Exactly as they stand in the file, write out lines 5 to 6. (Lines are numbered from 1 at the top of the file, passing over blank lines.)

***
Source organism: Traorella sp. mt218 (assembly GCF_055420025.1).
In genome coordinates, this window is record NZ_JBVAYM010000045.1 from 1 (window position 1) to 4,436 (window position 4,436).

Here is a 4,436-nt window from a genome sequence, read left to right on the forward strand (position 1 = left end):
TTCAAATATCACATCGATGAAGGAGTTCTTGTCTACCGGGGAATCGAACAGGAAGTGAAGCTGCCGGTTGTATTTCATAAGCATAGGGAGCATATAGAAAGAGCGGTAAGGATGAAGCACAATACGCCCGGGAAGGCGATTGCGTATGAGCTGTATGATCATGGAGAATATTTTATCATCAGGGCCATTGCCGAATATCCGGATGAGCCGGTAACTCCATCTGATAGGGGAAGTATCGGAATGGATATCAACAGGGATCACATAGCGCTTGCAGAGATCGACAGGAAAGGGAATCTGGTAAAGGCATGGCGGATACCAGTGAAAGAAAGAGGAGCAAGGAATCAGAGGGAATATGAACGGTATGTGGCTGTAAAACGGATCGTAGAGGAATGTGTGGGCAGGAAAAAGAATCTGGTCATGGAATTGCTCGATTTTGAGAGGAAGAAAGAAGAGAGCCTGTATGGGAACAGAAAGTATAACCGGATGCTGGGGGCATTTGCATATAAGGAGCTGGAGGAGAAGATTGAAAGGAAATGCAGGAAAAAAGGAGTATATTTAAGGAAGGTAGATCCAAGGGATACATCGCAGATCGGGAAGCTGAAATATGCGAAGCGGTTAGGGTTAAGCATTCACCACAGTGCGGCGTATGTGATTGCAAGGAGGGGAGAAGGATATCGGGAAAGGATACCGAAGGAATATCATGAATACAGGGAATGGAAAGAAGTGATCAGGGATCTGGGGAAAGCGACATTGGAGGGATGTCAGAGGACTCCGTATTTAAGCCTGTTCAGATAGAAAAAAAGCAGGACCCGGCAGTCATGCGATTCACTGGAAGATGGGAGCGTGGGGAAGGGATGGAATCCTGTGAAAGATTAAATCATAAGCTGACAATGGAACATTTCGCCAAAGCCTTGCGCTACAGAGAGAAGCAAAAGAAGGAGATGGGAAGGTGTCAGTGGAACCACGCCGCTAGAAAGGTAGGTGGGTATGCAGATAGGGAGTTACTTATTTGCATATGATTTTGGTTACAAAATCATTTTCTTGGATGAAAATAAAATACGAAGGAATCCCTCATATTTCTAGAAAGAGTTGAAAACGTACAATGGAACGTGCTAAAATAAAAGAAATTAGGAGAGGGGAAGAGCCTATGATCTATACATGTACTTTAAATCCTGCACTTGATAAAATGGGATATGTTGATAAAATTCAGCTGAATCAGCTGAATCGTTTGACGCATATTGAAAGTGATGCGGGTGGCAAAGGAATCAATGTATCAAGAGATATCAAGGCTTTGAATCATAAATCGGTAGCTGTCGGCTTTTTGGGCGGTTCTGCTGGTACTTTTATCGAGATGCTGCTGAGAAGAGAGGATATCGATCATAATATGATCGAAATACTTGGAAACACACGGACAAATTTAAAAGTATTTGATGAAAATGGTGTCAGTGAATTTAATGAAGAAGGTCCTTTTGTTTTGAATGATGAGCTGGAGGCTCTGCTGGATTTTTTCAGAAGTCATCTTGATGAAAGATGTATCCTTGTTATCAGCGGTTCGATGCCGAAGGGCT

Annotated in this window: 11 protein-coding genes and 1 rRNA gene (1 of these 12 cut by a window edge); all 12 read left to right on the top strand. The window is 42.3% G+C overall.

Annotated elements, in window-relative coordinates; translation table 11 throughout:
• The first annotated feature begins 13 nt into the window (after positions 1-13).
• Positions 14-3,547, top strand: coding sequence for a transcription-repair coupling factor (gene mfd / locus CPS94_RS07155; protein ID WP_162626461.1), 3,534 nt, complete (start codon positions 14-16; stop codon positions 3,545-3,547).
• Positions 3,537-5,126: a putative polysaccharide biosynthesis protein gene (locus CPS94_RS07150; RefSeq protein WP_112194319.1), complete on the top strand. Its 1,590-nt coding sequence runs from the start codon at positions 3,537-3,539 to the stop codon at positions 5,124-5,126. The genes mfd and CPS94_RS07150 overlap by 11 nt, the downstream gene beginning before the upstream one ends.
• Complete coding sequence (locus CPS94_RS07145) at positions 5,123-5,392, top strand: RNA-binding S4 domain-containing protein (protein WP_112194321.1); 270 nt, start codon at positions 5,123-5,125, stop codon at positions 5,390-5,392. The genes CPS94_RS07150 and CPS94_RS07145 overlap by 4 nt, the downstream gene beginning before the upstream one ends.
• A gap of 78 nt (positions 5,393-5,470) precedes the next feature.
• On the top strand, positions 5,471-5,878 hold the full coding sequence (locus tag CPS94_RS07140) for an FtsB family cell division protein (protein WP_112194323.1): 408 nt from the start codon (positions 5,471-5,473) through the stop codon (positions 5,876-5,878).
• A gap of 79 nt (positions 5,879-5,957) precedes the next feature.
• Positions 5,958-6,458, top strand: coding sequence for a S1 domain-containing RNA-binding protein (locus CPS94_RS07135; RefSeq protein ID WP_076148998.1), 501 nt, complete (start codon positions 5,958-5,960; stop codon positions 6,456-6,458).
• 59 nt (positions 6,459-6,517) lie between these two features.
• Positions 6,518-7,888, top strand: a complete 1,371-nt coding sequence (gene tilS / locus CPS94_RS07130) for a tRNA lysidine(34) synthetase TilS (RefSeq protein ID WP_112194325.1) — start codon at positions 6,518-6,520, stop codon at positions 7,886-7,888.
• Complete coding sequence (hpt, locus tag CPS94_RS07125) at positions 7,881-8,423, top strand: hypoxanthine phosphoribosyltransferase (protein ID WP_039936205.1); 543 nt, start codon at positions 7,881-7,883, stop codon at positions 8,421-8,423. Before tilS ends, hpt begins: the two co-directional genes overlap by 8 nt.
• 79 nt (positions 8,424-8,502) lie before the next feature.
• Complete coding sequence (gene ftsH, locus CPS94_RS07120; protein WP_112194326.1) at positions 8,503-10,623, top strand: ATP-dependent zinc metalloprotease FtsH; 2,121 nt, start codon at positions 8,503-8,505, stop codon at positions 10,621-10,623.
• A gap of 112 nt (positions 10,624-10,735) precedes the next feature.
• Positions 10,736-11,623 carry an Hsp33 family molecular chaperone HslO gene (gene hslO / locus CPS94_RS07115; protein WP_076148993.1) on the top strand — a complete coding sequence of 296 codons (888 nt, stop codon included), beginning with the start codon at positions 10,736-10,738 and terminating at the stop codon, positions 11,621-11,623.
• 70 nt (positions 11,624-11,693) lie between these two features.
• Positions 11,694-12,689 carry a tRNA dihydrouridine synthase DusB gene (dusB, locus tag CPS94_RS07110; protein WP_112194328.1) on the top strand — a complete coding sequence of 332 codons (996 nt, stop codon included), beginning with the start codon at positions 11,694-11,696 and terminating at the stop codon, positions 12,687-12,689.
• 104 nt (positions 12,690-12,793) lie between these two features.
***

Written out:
Annotated in this window: 11 protein-coding genes and 1 rRNA gene (1 of these 12 cut by a window edge); all 12 read left to right on the top strand. The window is 42.3% G+C overall.

Annotated elements, in window-relative coordinates; translation table 11 throughout: